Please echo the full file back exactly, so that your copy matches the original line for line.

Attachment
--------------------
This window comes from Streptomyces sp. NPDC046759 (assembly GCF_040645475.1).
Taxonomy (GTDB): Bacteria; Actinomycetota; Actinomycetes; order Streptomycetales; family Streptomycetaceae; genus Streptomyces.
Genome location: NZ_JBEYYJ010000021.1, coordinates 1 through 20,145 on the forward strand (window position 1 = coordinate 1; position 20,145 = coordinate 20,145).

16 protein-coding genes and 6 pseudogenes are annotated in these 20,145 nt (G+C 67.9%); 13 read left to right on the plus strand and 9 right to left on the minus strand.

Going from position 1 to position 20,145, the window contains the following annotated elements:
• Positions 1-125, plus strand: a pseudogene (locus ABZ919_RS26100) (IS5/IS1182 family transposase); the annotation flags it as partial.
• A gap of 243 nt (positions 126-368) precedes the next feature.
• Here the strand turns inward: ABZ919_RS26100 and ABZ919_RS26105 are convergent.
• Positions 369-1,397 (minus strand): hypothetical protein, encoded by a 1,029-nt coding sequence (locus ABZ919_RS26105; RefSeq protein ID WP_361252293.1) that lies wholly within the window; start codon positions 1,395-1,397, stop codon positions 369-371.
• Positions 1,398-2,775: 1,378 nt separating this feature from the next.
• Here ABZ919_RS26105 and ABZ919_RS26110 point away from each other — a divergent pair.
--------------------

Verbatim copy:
This window comes from Streptomyces sp. NPDC046759 (assembly GCF_040645475.1).
Taxonomy (GTDB): Bacteria; Actinomycetota; Actinomycetes; order Streptomycetales; family Streptomycetaceae; genus Streptomyces.
Genome location: NZ_JBEYYJ010000021.1, coordinates 1 through 20,145 on the forward strand (window position 1 = coordinate 1; position 20,145 = coordinate 20,145).

16 protein-coding genes and 6 pseudogenes are annotated in these 20,145 nt (G+C 67.9%); 13 read left to right on the plus strand and 9 right to left on the minus strand.

Going from position 1 to position 20,145, the window contains the following annotated elements:
• Positions 1-125, plus strand: a pseudogene (locus ABZ919_RS26100) (IS5/IS1182 family transposase); the annotation flags it as partial.
• A gap of 243 nt (positions 126-368) precedes the next feature.
• Here the strand turns inward: ABZ919_RS26100 and ABZ919_RS26105 are convergent.
• Positions 369-1,397 (minus strand): hypothetical protein, encoded by a 1,029-nt coding sequence (locus ABZ919_RS26105; RefSeq protein ID WP_361252293.1) that lies wholly within the window; start codon positions 1,395-1,397, stop codon positions 369-371.
• Positions 1,398-2,775: 1,378 nt separating this feature from the next.
• Here ABZ919_RS26105 and ABZ919_RS26110 point away from each other — a divergent pair.